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Link between video games and violent behaviours on teenagers

Analyse sectorielle : Link between video games and violent behaviours on teenagers. Recherche parmi 299 000+ dissertations

Par   •  9 Novembre 2017  •  Analyse sectorielle  •  2 186 Mots (9 Pages)  •  791 Vues

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Since their creation in 1972, video games have come a long way in our life. Originally invented for a science experiment purpose, Pong a black and white game, the video games industry turned into a bustling business thanks to technologies improvements.

There is a growing body of opinion suggesting that video games improve violence within teenagers and antisocial behaviours.

Therefore, scientific interest in video games impacts on people has proportionally increased with their popularity. Scientists mainly focused on physical and psychological effects of video games on the subjects such as aggressiveness (Bartholow&Anderson,2002, Wallenius, 2008) or ability of making decisions (Andrews & Murphy, 2006, Kim and al., 2008). Two factors that are surprisingly correlated.

However, few researches have been conducted to evaluate the effect of video games on social contact within gamers. The impact, whether positive or negative, is relative to the individuals.

 Indeed, family members and friends can become closer through the interaction (Aarsand, 2007, Durkin, 2002, Jansz & Martens, 2005), without any face to face contact (McMillan, & Morrison, 2006, Lo et al., 2005). Nevertheless, abusing of video games can eventually lead to several drawbacks such as addiction, insomnia, and a decrease in academic performance in some cases (Lo et al., 2005, Cole & Griffiths, 2007).

This essay will discuss to what extend video games influence violent behaviour within gamers and the impact on their communication and interaction skills with the other members of the society.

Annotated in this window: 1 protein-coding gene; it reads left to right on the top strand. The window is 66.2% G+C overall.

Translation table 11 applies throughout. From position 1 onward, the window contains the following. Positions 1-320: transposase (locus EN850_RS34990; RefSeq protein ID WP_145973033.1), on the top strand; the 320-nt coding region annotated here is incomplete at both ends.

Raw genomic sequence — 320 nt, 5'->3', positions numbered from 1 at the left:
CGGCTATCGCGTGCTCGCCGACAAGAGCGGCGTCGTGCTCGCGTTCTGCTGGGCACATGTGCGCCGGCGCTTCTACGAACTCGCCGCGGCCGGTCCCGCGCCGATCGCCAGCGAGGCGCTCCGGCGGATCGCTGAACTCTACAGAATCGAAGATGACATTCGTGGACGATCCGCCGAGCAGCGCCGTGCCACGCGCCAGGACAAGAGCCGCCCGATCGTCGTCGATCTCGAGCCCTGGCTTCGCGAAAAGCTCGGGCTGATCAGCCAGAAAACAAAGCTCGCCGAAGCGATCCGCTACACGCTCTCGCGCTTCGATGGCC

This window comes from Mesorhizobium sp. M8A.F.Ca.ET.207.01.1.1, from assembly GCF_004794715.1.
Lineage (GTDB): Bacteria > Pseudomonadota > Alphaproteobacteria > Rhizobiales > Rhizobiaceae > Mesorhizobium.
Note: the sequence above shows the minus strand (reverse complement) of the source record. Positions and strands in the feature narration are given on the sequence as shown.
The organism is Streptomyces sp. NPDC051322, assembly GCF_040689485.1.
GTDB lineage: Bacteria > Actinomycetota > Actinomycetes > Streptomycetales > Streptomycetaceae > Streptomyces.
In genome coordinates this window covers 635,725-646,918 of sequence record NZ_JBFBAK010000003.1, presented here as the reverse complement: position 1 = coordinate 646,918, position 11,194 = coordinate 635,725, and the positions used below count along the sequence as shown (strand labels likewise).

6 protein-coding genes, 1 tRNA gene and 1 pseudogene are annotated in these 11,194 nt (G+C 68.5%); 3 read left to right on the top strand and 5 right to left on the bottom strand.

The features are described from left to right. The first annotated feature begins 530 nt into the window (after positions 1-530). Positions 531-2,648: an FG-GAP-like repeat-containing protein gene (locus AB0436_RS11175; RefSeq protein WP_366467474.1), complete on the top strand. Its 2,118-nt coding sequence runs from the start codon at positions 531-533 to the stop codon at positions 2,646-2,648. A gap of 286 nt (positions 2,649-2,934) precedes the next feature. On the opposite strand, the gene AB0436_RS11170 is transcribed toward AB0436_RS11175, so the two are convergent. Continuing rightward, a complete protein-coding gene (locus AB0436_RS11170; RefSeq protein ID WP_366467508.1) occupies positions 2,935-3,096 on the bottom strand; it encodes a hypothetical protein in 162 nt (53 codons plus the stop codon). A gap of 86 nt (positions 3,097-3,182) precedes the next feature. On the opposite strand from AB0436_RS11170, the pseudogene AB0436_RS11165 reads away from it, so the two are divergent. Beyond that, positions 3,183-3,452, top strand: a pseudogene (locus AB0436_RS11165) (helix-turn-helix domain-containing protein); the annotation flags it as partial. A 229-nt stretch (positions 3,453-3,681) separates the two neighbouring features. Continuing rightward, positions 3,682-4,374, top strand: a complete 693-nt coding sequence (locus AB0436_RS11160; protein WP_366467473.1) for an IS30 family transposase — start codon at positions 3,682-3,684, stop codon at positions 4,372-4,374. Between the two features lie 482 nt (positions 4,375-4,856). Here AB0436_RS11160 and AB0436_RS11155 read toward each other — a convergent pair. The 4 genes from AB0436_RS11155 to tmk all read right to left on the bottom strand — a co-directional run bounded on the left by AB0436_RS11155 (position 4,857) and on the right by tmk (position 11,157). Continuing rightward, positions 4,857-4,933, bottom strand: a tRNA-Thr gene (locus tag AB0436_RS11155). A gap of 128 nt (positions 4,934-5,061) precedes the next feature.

First, by remind some of the benefits of video games among both genders and ages within exercise, education and professional trainings. Then how they affect subjects’ health and finally how their social relationships are affected.

                        

         

In first place, it is well known that video games present many positive aspects. Indeed, Durkin (2002) proved through his researches that adolescents that play video games showed lower amounts of risk taking behaviours, such as substance abuse, and self-reported disobedience than adolescents who do not play.

Interestingly, Durkin later reported that gamers, whether those that play once in a way or regular players, are involved in less risky friend networks than the ones that did not play video games at all.

Moreover, the average GPAs of teenagers that play video games are even significantly higher than their non gamers classmates.

On the other hand, since video games are fun and engaging, transferring educational content to a video-game platform, student will automatically be more committed to the situation, not only will they learn the course contents which could be achievable through a classic class lecture, but students would more inclined to appreciate and enjoy it. Not to mention that while they’re having fun doing it, the contents will be conceived better within the students’ minds.

To strengthen my point, a study conducted by Anthony Palmer found out that by letting one of his students that often misbehaved during his class to use an iPad for a reading class and math lesson, the student showed a calm side of his personality that the tutor had never seen before (Palmer, 2013).